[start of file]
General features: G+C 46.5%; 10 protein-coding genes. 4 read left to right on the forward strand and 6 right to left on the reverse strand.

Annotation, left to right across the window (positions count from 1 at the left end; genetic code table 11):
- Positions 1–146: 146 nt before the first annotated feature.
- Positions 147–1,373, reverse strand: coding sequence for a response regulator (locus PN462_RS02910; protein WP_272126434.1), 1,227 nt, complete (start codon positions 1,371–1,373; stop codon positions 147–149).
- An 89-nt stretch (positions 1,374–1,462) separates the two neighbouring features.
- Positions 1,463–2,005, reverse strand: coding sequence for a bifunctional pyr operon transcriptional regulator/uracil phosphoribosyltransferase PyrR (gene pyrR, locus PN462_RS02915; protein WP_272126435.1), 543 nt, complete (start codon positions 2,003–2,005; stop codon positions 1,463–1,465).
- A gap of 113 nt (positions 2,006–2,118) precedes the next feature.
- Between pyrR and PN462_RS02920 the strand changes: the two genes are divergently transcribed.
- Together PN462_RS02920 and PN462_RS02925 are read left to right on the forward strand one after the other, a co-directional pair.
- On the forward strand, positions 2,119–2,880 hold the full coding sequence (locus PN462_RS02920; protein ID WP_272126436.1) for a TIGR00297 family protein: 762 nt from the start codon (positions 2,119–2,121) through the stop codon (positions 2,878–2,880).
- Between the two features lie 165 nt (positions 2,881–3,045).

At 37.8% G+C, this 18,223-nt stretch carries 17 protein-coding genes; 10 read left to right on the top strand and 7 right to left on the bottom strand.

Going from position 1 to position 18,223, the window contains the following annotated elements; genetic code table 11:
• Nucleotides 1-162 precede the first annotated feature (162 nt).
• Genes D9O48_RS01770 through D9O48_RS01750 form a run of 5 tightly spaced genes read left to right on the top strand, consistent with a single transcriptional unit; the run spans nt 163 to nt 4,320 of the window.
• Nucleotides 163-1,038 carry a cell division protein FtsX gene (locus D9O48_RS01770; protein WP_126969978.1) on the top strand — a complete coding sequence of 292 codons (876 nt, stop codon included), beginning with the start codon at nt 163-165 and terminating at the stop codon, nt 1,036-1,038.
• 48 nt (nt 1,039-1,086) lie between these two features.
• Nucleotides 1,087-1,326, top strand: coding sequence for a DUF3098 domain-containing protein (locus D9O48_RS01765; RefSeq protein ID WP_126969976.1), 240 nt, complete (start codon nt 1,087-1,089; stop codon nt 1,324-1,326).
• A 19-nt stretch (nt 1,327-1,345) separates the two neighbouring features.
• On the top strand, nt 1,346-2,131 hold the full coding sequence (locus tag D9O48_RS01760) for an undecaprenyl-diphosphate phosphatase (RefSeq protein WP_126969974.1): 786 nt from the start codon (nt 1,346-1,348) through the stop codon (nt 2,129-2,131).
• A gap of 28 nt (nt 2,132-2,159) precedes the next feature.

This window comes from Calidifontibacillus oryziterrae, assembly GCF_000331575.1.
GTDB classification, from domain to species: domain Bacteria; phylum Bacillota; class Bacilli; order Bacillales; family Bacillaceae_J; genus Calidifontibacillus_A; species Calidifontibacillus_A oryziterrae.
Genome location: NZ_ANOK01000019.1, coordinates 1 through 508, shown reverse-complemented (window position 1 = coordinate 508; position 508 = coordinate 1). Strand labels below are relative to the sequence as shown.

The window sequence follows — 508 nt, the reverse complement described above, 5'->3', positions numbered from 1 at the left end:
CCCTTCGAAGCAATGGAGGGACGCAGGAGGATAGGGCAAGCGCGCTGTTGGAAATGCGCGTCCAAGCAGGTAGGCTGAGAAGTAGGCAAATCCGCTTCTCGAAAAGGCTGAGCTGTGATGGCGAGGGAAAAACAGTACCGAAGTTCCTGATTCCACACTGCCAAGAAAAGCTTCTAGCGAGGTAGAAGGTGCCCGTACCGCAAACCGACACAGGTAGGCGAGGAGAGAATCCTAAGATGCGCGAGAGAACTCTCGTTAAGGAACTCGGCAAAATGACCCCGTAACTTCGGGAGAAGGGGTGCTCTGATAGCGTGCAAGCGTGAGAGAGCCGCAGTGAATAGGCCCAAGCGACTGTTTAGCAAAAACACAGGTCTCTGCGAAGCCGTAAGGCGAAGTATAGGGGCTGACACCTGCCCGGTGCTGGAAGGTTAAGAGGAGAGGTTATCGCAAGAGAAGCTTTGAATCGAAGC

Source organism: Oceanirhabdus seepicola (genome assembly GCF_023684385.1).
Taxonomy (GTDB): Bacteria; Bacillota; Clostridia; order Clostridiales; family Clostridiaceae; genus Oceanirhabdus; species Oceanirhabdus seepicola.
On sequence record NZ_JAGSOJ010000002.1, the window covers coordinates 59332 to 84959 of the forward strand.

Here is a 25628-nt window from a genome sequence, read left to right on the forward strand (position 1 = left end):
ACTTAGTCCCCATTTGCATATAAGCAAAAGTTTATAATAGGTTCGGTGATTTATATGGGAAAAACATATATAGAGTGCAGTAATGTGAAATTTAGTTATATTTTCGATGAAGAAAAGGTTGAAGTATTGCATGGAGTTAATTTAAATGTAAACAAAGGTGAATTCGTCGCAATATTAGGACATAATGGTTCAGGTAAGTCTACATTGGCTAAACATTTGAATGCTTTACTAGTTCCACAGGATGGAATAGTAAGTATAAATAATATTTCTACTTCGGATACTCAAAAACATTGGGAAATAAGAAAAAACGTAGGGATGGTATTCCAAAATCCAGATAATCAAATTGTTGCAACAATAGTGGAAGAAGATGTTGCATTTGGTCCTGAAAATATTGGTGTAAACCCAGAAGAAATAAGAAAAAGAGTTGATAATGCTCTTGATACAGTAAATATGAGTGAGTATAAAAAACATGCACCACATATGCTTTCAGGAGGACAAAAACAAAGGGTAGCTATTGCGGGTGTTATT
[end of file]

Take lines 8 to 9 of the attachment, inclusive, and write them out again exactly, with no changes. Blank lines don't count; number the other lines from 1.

- Between pyrR and PN462_RS02920 the strand changes: the two genes are divergently transcribed.
- Together PN462_RS02920 and PN462_RS02925 are read left to right on the forward strand one after the other, a co-directional pair.